Sam Smith Settles Plagarism Accusations From Tom Petty

By on February 9, 2015 in ArticlesEntertainment

Last night Sam Smith, the 22-year-old British singer who rose to fame last year for his vocals on Disclosure's "is-this-the-best-party-song-ever-written??" jam "Latch," took home four Grammys, including Best New Artist, Record of the Year (for In the Lonely Hour, one of only two records to go platinum last year), and Song of the Year for the ubiquitous "Stay With Me," which has become an instant classic among drunk karaoke singers and soccer moms the world over.

Yet hidden behind all of the excitement surrounding Smith's triumph, a voice of suspicion has been poking through the media frenzy because "Stay With Me," even with its animated hymn-like vibe, sounds quite a lot like another song. And that song happens to be the 1989 hit "I Won't Back Down," by Tom Petty. Smith responded the plagarism allegations immediately. He did not back down:

"It was a complete accident. I am 22 years old. I've never listened to that song."

Samir Hussein/Getty Images

Petty's song was published a couple of years before Smith was even conceived, so it may come as no surprise that Smith was recently accused of plagarizing Petty and his songwriter partner, Jeff Lynne.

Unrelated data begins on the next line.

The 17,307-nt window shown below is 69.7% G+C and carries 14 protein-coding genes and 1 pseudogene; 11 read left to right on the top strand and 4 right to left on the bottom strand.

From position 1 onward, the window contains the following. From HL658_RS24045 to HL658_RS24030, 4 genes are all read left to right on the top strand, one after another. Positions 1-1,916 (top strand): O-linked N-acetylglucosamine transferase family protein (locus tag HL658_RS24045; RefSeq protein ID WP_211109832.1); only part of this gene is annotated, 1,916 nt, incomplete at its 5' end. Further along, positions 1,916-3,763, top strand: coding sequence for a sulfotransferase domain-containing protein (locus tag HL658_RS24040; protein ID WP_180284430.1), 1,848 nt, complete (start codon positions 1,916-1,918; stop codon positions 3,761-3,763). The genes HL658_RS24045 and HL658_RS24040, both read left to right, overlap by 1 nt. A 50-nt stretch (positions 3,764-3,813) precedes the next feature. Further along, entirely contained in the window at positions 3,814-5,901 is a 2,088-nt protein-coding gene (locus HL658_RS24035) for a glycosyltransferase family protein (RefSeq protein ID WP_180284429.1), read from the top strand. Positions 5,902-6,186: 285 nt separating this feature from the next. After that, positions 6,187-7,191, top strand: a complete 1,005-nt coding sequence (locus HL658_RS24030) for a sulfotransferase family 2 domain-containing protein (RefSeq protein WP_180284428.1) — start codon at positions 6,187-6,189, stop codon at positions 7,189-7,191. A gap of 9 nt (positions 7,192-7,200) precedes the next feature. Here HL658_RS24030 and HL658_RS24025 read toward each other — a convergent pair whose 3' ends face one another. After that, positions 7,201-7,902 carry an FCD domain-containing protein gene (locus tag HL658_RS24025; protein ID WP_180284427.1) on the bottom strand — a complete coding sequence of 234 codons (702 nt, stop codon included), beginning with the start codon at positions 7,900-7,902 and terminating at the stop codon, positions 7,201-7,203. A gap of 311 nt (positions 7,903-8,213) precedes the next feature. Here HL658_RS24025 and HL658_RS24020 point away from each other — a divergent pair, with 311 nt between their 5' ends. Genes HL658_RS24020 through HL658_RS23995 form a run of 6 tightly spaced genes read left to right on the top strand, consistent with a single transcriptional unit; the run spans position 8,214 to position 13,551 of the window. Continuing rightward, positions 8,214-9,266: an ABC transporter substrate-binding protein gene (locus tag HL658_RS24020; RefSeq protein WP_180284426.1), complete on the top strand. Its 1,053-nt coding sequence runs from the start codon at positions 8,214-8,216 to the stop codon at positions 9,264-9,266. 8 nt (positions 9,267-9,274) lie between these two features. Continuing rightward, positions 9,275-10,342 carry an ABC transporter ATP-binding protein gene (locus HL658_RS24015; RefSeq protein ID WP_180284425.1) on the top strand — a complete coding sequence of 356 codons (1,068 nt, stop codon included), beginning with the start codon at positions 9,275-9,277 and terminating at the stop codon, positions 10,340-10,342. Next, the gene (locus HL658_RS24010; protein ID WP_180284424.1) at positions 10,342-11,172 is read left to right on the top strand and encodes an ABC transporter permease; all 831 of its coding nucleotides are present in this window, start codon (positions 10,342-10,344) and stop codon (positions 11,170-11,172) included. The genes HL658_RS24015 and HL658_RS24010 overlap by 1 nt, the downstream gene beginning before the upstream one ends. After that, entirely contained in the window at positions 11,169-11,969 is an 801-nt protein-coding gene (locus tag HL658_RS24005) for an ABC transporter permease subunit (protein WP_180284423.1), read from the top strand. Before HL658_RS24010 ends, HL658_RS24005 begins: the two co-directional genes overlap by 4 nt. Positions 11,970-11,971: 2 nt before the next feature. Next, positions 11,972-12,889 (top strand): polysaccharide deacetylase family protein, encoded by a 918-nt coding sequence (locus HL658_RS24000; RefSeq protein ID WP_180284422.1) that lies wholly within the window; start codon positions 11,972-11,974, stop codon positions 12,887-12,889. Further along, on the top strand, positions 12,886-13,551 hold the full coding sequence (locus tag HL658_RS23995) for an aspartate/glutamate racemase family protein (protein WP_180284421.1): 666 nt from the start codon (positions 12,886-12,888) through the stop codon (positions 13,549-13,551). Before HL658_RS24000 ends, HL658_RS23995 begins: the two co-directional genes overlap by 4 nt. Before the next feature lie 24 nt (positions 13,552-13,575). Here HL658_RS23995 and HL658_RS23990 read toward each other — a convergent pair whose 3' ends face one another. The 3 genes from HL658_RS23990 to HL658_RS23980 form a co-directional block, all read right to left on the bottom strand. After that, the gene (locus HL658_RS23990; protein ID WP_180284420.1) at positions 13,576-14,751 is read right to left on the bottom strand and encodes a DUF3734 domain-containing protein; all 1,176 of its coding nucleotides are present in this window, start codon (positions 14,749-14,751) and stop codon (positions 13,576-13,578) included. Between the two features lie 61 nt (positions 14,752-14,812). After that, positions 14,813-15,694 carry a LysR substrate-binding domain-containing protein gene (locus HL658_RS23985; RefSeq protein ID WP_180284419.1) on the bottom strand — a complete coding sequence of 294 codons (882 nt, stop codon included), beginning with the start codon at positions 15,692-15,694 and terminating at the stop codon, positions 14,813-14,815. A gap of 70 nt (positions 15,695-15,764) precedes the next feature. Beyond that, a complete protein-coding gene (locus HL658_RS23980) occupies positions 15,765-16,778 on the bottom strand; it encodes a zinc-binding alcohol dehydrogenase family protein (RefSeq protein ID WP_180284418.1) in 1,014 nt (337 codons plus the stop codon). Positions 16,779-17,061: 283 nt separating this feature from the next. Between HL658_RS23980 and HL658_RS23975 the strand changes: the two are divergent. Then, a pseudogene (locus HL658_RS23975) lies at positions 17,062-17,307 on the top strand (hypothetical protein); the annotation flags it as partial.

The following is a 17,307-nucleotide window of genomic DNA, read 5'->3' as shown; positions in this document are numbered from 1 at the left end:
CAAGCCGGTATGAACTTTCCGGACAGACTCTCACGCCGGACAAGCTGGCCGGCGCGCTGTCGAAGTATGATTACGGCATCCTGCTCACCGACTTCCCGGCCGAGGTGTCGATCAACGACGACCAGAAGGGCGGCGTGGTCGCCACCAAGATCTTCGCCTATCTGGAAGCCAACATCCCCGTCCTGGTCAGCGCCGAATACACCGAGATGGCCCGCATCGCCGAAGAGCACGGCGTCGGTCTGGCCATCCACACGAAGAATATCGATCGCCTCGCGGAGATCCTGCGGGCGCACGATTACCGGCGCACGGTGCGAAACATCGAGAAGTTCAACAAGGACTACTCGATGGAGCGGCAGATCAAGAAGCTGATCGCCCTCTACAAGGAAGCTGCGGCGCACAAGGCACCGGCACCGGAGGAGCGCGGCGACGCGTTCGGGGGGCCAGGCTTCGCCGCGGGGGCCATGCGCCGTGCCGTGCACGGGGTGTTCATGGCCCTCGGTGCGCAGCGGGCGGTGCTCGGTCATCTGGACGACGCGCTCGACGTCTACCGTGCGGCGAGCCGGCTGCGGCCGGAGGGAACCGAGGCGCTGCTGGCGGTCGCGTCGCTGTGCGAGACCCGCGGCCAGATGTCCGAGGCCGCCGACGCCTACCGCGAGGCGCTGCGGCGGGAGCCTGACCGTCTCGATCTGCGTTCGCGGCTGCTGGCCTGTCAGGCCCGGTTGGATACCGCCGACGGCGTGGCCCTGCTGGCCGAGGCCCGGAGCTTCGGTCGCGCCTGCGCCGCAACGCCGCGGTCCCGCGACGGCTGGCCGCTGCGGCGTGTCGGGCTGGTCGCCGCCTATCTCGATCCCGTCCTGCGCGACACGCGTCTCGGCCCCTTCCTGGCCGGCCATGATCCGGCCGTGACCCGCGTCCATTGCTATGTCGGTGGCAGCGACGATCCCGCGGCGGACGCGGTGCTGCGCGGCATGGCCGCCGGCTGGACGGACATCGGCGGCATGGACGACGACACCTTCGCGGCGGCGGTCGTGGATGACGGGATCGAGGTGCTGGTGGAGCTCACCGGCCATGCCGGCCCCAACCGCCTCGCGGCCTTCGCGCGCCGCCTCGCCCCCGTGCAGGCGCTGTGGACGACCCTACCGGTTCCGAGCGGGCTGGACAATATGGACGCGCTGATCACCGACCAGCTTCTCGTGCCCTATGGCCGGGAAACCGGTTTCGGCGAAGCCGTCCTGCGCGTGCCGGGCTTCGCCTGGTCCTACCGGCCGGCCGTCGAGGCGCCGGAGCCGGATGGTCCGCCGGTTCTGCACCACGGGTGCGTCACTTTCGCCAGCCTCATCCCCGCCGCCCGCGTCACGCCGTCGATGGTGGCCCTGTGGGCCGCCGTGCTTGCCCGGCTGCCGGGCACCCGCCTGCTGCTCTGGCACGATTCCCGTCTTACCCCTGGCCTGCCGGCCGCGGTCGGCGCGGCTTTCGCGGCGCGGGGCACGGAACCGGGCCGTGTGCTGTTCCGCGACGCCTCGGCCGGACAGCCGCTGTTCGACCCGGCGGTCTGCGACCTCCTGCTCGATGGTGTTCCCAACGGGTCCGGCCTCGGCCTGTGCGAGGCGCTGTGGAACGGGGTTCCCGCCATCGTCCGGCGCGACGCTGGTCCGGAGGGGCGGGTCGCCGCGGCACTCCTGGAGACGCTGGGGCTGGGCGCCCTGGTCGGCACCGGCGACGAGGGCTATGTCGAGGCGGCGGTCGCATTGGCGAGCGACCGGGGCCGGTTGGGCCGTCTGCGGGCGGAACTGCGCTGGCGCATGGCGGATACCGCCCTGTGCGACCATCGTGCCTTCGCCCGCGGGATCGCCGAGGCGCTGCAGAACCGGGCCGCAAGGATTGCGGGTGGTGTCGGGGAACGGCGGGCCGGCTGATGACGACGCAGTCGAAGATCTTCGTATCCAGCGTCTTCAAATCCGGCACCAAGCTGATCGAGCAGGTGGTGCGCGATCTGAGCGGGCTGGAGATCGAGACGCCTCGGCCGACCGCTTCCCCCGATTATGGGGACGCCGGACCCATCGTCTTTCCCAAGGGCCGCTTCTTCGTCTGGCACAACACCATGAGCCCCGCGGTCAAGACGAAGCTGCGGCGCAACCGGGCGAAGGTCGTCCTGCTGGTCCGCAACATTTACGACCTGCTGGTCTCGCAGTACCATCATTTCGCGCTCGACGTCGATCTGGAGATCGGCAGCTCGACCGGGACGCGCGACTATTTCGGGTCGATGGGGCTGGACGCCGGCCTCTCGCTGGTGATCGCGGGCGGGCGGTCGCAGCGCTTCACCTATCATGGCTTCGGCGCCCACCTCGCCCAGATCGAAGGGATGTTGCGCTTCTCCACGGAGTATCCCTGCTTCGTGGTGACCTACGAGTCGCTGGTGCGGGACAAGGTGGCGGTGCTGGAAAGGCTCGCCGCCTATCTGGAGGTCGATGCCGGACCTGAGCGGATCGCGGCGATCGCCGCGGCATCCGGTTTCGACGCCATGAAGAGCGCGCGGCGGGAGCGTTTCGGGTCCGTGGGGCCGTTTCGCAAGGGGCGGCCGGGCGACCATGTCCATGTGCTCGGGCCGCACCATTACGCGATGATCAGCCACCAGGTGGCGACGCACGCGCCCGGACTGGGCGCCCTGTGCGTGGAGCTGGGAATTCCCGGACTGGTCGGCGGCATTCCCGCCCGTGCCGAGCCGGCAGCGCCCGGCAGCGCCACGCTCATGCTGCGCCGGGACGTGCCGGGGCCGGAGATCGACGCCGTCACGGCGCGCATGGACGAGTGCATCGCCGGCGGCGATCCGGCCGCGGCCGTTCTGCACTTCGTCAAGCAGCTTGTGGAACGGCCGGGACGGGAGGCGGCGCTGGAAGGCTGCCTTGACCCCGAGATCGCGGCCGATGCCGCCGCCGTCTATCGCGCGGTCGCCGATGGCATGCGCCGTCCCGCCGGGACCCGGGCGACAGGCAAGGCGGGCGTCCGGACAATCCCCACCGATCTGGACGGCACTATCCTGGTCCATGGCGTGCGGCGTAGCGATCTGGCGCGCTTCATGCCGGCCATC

Even so, the two artists handled the situation tactfully: Smith asserts that "It was never a malicious thing, and we [all] tried to deal with it in a very classy way."

In this case, "classy" meant that Petty called up Smith himself, rather than having a lawyer do it. They settled the dispute with no hard feelings: In October, it was quietly decided that Petty and Lynne would receive 12.5% of the royalties from "Stay With Me."

It's hard to argue against the fact that the songs have a remarkably similar melody and chord progression. Judge for yourself.

Petty himself weighed in after the dispute was leaked to the public, attesting: "Let me say I have never had any hard feelings toward Sam." Petty also pointed out, "All my years of songwriting have shown me these things can happen. Most times you catch it before it gets out the studio door but in this case it got by. Sam's people were very understanding of our predicament and we easily came to an agreement."

Even though the dispute was handled amicably, Smith is still a bit shocked by all the hoopla: "I just go into the studio, and 'Stay With Me' was me just writing a song about me sleeping with too many people, and wishing they would stay over…I've never heard [Petty's] song."

And to Smith's credit, there are countless songs out there that sound like other songs. There are only so many notes to sing and you can make the C chord sound only so different. Yes, the two artists' camps handled the problem well, but Smith's song hits the deeper truth: "This ain't love, it's clear to see."

What do you think? Do you think Tom Petty deserves 12.5% of "Stay With Me?" What if Sam Smith really hadn't ever heard the song before?

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